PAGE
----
A 4-5 page scientific project proposal describing in some methodological detail a core project to be completed during the training period. The project should be an important, novel scientific endeavor, and should be feasible but not trivial to complete over the two year training period. This project proposal will be evaluated for significance, innovation, and soundness of approach, and will be the most important element of the application.
Applicant’s NIH biosketch.
Primary mentor’s NIH biosketch.
Letter of support from the primary mentor that includes a statement as to whether or not the mentor is willing to review applications to the program for years during which the mentor has a trainee supported by the grant.
Letter from your Department Chair indicating that he/she has approved a plan for protecting at least 40 hours a week for research activities for the full length of the training period (up to two years), with no more than 25% of your time dedicated to non-research activities (e.g., clinical care).
NEW - Description of proposed mentoring/training plan (include didactic coursework, if applicable).
Please include a footer on each section uploaded by applicant with name of section and page number (i.e. Mentor Biosketch_Page 1 of 5; Department Chair Letter_Page 1 of 3, etc.).
Proposals are submitted via Duke’s MyResearchProposal online submission system.
To apply, visit MyResearchProposal and click “Create New User” (or log in if you already have an account).
Download a step-by-step user's guide for applying via the MyResearchProposal software.
Proposals must be submitted under the applicant’s name.
Enter Access Code ‘CTSI’ then select the “Duke CTSA TL1 Physician Fellowship 2021” funding opportunity and follow the instructions to submit your TL1 application.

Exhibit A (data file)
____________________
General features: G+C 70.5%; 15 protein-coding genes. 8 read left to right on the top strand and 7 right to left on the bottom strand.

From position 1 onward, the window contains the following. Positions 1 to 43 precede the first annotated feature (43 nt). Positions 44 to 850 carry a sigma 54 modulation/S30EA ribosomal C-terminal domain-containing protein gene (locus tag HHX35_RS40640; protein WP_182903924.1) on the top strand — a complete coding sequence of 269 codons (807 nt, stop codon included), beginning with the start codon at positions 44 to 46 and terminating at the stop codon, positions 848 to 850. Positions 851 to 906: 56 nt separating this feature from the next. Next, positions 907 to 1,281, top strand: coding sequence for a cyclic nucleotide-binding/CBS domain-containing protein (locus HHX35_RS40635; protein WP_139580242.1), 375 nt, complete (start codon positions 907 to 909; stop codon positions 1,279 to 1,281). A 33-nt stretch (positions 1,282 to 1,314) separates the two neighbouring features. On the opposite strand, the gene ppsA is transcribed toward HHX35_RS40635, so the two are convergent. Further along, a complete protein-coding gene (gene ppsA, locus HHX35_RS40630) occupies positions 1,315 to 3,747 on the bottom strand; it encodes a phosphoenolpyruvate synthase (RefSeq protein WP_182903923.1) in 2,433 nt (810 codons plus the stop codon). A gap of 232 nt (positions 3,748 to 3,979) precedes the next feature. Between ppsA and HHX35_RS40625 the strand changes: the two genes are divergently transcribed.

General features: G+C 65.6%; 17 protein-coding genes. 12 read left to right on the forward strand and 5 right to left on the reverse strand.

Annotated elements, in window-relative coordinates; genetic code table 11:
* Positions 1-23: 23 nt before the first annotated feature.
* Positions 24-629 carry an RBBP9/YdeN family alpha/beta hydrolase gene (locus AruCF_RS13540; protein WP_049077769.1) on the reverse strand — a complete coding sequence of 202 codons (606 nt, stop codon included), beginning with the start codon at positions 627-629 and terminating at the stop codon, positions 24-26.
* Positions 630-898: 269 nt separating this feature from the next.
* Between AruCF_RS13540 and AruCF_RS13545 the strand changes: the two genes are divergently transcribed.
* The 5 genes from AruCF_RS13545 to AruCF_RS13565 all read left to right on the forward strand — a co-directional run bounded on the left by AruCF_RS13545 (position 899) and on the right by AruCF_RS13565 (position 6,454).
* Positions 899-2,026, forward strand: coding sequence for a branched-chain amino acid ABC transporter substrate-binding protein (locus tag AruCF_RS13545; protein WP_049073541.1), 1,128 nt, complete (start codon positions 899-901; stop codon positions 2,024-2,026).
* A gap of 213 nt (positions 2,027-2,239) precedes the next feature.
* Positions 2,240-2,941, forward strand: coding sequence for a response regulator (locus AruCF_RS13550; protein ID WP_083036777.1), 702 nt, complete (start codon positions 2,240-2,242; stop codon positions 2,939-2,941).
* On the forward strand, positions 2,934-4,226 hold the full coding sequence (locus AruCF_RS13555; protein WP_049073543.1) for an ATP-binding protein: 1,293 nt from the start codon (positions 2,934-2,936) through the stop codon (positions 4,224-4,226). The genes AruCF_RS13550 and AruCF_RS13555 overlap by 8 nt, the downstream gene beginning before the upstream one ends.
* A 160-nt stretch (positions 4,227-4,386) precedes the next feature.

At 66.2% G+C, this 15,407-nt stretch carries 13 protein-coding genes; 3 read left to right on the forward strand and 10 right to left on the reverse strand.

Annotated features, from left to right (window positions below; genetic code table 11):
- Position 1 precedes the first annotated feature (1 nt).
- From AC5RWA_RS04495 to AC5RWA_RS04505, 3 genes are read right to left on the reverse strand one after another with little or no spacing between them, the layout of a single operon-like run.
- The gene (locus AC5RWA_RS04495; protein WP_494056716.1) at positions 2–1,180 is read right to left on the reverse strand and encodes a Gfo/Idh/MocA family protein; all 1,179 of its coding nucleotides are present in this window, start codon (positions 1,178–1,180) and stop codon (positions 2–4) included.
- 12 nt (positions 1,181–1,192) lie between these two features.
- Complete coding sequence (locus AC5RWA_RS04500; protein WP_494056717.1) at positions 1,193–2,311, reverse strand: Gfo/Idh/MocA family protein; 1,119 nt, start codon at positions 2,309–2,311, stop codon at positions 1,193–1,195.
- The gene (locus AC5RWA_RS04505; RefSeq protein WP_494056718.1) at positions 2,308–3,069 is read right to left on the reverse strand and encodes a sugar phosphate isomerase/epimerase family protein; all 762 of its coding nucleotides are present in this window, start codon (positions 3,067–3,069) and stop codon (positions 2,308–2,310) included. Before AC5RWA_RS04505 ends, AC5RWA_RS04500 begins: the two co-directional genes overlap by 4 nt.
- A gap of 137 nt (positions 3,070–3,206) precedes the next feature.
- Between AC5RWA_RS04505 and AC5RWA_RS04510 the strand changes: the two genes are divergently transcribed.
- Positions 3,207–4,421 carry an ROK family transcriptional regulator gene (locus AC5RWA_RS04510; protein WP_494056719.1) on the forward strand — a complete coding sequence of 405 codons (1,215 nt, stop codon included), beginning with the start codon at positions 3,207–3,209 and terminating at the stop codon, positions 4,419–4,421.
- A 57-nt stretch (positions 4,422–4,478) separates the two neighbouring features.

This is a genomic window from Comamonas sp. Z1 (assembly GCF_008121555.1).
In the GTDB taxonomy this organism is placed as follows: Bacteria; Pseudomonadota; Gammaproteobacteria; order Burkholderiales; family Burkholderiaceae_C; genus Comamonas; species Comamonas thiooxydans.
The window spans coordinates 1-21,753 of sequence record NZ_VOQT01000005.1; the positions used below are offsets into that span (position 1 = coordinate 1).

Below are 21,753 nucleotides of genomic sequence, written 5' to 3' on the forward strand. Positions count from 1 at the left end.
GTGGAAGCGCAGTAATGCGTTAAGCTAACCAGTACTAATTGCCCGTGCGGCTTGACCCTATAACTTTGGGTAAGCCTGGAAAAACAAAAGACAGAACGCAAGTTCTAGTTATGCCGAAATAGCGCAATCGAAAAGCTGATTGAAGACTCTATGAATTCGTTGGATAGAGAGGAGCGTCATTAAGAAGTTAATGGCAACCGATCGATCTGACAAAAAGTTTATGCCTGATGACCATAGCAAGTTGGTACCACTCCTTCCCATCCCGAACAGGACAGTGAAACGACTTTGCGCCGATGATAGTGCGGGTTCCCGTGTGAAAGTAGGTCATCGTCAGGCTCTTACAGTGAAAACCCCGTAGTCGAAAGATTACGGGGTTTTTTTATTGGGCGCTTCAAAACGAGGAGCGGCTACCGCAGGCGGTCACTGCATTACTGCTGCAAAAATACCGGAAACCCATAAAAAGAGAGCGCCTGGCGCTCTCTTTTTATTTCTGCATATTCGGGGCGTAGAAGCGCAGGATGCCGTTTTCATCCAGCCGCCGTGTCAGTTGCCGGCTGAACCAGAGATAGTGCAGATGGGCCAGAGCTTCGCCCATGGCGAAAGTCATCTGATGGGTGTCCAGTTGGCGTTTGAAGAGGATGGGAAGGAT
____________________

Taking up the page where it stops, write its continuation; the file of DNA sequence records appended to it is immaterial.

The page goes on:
For questions concerning MyResearchProposal passwords or system issues, please contact Anita Grissom or Lesia O’Hara at firstname.lastname@example.org.
Submit the completed online application form and provide all supporting documents.
All supporting documents must be submitted as pdfs.
Contact for questions about the program
Stephanie Molner, MSW
CTSA Education Administrator
David Edelman, MD, MHS
Giny Fouda, MD PhD
Kevin Thomas, MD
Frequently Asked Questions
Do you accept applications from external institutions?
No. You must have an appointment at Duke University Medical Center (as of the start of the funding period) to be eligible for the Duke CTSA TL1.
My mentor is not in the School of Medicine. Is this allowed?
My mentor is not affiliated with Duke. Is this allowed?
It is strongly preferred that your primary mentor be at Duke. However, if a mentor outside of Duke can best provide you the guidance and knowledge pertinent to your research project and interests, your primary mentor does not have to be located at Duke.
Can a mentor be on more than one person’s application?
Does the quantitative mentor need to be a faculty member or can it be someone from the Biostatistics Core?
The quantitative mentor must be a faculty member.
The statistician my group works with does not have a faculty appointment, and our group does not have an established relationship with a faculty member statistician. Do you have any recommendations for finding a quantitative mentor?
It has come to our attention that many people are having a difficult time identifying a quantitative mentor. If your group has worked with a Masters' Statistician, it may be helpful to ask that person for a recommendation of a Statistician with a faculty appointment. If you are unable to identify a quantitative mentor at the time of application, please indicate as such in the application and, if you are awarded the TL1, we will assist you in finding a quantitative mentor.
Does the five-page limit for the proposed research project also include references?
If I begin the online application form, can I and stop and save it to submit later? Or once I begin, do I have to complete and submit it?
Yes, you can save your application form and submit it later.
Is there a specific font/font size/margin I should use for my application?
Yes. Please refer to NIH submission guidelines for this information.